Awakened by explosion, survivor ran down stairs and through fire to safety.
The 74-year-old man, who lives alone, rushed to the door and opened it. “I see fire,” he recalled. “Big fire.”
Parts of the ceiling were crashing down in the corridor, thick dust and pieces of debris were swirling about and the sounds of exploding windows were filling the air.
Barefoot and dressed only in his underwear, Ali went back to his apartment, grabbed his overcoat and rushed back into the hall, where he saw two or three others, also looking to escape.
“I was scared,” he said, “really scared.”
The men headed down the interior stairway, confronting more fire that surged as they descended, flames leaping from the stairwell walls. Parts of Ali’s overcoat caught fire, both of his hands were burned and the blaze singed his face.
Outside on the street in the bitter subzero cold, Ali stood in his bare feet. He said a police officer ordered him not to leave, but no one had shoes to give him and no firefighters or ambulance had arrived yet to whisk him away.
He and the others who had made it to safety watched with horror as the fire grew in intensity.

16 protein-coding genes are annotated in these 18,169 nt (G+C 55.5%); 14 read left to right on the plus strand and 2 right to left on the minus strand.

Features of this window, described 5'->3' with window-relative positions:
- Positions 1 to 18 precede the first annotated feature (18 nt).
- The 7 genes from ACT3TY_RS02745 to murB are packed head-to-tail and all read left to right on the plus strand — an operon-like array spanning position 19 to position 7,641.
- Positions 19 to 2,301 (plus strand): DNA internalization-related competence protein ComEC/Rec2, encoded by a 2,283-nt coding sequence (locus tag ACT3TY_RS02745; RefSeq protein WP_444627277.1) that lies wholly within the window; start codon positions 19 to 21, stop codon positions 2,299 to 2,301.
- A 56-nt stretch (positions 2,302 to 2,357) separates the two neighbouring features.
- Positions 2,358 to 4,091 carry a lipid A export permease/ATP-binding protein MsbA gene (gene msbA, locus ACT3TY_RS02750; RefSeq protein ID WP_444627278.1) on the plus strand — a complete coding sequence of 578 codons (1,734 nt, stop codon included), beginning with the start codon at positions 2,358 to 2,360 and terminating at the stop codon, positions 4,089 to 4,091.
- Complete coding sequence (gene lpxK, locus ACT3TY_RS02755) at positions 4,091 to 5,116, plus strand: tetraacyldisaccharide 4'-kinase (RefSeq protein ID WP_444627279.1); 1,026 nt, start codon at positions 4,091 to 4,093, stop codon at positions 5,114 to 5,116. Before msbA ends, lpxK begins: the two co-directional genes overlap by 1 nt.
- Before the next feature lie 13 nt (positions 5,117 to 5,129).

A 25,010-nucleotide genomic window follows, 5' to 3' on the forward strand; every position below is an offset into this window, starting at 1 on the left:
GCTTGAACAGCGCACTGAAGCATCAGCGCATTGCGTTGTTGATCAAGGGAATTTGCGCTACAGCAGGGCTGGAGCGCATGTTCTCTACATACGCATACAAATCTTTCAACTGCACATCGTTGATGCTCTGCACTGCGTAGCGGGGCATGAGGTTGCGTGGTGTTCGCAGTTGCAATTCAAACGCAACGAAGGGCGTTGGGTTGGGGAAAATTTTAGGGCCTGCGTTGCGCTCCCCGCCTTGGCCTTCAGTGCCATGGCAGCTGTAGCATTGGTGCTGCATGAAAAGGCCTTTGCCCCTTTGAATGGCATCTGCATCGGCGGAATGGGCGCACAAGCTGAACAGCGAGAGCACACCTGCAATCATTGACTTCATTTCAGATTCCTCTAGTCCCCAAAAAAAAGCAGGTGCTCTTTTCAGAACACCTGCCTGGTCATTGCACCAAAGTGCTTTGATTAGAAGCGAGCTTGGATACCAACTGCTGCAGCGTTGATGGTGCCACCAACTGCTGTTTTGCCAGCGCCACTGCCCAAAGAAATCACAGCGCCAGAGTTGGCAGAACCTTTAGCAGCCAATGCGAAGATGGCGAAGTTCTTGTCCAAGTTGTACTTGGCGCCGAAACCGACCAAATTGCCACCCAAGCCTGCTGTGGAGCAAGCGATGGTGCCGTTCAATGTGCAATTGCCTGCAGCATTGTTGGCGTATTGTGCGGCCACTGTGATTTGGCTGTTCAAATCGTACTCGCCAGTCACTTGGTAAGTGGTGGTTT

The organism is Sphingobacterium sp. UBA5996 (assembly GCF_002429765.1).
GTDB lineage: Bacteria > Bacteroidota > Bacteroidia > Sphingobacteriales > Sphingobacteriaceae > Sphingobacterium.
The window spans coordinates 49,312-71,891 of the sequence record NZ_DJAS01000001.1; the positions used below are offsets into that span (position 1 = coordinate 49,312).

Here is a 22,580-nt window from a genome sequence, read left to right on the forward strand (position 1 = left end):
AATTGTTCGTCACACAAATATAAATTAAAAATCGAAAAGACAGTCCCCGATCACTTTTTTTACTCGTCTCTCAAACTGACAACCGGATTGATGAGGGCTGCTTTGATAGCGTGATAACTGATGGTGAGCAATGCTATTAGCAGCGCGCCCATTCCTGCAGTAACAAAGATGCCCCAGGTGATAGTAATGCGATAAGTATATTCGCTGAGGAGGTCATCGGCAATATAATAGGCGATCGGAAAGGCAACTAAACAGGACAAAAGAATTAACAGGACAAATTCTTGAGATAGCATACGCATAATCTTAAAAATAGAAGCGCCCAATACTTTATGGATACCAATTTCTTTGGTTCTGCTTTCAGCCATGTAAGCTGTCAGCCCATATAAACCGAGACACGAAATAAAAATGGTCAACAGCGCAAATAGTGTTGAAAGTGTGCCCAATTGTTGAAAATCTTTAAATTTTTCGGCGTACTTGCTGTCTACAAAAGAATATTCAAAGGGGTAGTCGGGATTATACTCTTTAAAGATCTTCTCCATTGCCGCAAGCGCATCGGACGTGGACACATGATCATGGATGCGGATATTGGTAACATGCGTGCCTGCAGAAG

Leaps from windows
Other residents from the third floor peered out their windows facing the street and, one after another, jumped.
He said he saw them as they crashed to the pavement, crying out in pain from broken bones, two men and at least one woman.
Firefighters pulled up and a team headed into the first floor of the grocery store, but they were driven back by the intensity of the fire, described later as “untenable” by Minneapolis Fire Chief John Fruetel.
Other firefighters began readying ladders, connecting hoses and pouring water on the building.
A firefighter helped one resident who stumbled out of the first-floor stairway onto the street, and another firefighter climbed a firetruck ladder and helped a man, who emerged from a window, down to safety.
The blaze was now emitting large clouds of orange-brown smoke that was obliterating the view of the tall apartment buildings of Cedar-Riverside.
Ali said he waited, freezing, for what felt like an hour — although all indications are that it was much less than that — until he was put in an ambulance and rushed to Hennepin County Medical Center.
Wednesday night, he lay in a bed in a burn unit at the medical center, both his hands wrapped in white bandages, a burn mark on the side of his face. There were blisters on the bottoms of his feet.
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